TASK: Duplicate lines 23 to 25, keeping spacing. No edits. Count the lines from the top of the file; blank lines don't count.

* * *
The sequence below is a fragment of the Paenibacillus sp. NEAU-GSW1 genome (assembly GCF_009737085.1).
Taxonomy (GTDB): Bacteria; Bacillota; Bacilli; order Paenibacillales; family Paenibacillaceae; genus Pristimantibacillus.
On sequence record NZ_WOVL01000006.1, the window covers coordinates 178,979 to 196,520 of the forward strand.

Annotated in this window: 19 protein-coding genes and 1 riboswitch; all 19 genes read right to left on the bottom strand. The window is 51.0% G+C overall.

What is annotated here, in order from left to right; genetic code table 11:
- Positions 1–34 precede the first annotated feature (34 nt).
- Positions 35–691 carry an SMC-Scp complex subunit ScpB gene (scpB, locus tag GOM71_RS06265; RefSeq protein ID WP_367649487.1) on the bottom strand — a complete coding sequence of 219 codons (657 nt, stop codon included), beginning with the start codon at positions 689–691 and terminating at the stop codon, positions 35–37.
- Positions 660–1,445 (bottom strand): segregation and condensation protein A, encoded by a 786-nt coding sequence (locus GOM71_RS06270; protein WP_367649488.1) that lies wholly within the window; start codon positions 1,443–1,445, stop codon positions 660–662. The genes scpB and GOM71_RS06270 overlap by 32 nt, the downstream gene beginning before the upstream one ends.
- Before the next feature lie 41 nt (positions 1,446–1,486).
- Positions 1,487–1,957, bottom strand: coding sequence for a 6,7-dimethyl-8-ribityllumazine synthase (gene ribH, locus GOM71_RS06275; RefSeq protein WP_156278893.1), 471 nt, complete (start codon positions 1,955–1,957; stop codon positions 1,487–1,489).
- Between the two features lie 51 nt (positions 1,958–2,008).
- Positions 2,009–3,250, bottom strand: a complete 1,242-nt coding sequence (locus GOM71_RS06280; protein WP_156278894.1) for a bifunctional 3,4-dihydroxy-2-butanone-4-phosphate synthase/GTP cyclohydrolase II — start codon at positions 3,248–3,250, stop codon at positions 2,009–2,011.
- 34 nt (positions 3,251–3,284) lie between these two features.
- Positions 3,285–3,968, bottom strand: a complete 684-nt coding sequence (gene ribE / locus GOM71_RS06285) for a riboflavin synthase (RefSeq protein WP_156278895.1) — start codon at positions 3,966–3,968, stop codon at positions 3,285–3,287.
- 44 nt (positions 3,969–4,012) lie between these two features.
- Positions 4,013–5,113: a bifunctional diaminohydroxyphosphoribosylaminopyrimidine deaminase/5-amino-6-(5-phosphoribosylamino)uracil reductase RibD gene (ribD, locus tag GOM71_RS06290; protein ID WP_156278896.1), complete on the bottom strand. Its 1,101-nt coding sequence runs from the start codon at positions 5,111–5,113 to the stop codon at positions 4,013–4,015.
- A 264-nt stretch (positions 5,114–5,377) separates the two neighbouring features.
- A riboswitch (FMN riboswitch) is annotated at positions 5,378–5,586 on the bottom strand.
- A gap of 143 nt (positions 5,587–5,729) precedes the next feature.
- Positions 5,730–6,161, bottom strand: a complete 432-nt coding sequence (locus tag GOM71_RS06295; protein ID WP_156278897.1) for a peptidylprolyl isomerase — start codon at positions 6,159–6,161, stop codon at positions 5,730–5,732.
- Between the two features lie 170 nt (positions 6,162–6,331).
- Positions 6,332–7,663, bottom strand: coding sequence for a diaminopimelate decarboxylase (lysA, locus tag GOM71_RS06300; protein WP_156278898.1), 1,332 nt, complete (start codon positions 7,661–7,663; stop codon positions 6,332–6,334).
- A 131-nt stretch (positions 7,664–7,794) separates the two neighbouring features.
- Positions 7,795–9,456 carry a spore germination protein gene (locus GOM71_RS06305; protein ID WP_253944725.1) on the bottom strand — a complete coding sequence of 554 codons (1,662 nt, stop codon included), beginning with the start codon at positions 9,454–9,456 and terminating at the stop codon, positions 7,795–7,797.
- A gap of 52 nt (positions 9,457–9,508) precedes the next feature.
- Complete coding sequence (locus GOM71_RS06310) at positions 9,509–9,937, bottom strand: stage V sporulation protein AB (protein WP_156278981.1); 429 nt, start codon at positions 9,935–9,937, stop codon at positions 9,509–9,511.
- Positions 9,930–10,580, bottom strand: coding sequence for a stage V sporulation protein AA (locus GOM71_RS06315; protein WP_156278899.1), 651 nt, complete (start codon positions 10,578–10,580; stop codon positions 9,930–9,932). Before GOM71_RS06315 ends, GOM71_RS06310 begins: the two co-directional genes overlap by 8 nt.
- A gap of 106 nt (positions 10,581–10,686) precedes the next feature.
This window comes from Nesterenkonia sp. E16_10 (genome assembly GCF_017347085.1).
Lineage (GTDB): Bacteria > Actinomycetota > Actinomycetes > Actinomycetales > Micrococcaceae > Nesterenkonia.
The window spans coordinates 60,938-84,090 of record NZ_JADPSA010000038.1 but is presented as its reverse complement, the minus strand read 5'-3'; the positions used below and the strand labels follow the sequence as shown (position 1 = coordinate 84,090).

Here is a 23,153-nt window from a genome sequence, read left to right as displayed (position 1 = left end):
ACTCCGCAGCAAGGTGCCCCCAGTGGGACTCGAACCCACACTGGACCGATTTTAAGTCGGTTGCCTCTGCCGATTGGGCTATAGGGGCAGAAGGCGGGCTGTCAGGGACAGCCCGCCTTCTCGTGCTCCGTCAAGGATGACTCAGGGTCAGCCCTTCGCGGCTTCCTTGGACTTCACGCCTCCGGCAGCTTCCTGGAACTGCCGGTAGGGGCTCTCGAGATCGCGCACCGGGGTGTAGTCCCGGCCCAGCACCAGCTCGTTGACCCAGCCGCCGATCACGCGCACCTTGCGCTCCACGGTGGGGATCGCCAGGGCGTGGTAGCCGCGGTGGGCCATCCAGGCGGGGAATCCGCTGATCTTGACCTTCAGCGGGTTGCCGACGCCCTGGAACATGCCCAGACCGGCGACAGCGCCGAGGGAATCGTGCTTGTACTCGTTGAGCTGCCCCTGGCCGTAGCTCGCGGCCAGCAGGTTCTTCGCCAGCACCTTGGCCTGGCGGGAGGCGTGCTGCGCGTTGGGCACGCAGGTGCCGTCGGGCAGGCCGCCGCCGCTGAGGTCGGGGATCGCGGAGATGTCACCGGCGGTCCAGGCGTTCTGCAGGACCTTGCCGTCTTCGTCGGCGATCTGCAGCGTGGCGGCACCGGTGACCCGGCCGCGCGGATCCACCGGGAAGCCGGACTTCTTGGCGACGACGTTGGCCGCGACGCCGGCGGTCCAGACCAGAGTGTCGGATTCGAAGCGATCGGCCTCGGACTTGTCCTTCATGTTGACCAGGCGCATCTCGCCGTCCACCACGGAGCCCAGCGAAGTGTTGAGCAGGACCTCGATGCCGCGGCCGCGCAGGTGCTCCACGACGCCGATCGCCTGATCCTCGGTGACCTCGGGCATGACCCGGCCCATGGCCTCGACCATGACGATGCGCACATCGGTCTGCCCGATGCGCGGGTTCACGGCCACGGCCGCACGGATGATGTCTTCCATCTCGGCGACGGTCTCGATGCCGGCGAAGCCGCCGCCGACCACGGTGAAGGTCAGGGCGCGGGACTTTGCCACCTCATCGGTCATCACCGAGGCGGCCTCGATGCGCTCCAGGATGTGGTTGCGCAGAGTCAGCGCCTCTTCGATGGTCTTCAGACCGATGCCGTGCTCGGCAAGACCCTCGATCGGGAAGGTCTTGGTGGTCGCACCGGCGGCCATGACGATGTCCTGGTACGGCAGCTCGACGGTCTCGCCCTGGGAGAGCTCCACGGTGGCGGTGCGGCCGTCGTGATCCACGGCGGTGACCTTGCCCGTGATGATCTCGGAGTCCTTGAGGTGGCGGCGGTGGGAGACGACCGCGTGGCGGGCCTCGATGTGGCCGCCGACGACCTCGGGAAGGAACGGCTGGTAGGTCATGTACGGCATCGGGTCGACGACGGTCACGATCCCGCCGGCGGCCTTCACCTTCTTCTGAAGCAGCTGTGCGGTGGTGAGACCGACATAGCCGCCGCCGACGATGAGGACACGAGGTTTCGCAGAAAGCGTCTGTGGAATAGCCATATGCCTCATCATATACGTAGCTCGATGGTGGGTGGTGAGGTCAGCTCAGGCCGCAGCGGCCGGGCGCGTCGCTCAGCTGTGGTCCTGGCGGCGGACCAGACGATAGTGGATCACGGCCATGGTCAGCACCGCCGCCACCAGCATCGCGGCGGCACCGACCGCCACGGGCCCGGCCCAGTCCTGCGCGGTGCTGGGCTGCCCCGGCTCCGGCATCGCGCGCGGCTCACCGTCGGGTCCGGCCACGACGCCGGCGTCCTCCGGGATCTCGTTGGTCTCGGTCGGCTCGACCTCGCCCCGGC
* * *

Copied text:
- A 131-nt stretch (positions 7,664–7,794) separates the two neighbouring features.
- Positions 7,795–9,456 carry a spore germination protein gene (locus GOM71_RS06305; protein ID WP_253944725.1) on the bottom strand — a complete coding sequence of 554 codons (1,662 nt, stop codon included), beginning with the start codon at positions 9,454–9,456 and terminating at the stop codon, positions 7,795–7,797.
- A gap of 52 nt (positions 9,457–9,508) precedes the next feature.